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Truth MachineThe Contentious History of DNA Fingerprinting$
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Michael Lynch, Simon A. Cole, and Ruth McNally

Print publication date: 2009

Print ISBN-13: 9780226498065

Published to Chicago Scholarship Online: March 2013

DOI: 10.7208/chicago/9780226498089.001.0001

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PRINTED FROM CHICAGO SCHOLARSHIP ONLINE (www.chicago.universitypressscholarship.com). (c) Copyright University of Chicago Press, 2017. All Rights Reserved. Under the terms of the licence agreement, an individual user may print out a PDF of a single chapter of a monograph in CHSO for personal use (for details see http://www.chicago.universitypressscholarship.com/page/privacy-policy).date: 12 December 2017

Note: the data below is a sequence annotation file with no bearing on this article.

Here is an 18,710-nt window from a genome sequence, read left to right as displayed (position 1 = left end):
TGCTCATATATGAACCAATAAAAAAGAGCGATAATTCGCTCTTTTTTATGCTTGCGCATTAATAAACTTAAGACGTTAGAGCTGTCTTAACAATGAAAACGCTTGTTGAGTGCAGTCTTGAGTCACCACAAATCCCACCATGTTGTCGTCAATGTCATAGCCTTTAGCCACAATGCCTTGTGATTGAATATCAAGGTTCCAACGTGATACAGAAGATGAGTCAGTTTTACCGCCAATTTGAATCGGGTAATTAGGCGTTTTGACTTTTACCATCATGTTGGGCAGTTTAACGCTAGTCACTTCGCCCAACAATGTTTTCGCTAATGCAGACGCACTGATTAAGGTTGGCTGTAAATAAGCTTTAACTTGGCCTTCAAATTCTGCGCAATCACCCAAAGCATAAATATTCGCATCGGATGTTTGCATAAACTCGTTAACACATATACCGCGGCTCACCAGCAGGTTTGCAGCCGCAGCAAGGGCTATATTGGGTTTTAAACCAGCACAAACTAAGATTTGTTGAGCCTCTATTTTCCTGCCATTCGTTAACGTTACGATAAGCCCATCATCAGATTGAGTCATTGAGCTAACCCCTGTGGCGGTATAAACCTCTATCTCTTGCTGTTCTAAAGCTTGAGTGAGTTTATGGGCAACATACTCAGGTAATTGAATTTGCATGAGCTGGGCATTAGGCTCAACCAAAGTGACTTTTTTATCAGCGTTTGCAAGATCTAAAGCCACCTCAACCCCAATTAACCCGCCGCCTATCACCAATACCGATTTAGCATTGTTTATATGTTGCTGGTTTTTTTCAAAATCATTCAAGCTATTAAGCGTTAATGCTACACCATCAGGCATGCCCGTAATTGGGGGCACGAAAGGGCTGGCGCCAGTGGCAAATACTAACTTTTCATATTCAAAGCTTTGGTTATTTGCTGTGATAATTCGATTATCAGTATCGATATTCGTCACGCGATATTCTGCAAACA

Molecular Biology and the Dispersion of Technique

Molecular Biology and the Dispersion of Technique

Chapter:
(p.83) Chapter Three Molecular Biology and the Dispersion of Technique
Source:
Truth Machine
Publisher:
University of Chicago Press
DOI:10.7208/chicago/9780226498089.003.0005

This chapter discusses inquiries made by several administrative agencies in the United States in the 1990s to determine whether or not forensic uses of DNA profiling techniques were acceptable to the larger scientific community, and not just to a narrower community of forensic specialists. These inquiries assumed that the molecular biological principles behind forensic DNA testing were unproblematic. The main issue of investigation was whether the conditions of forensic investigation were a source of problems that did not arise in other contexts of use since it was originally developed in biomedical research and testing.

Keywords:   DNA profiling, United States, molecular biological principles, forensic investigation, administrative agencies, biomedical research

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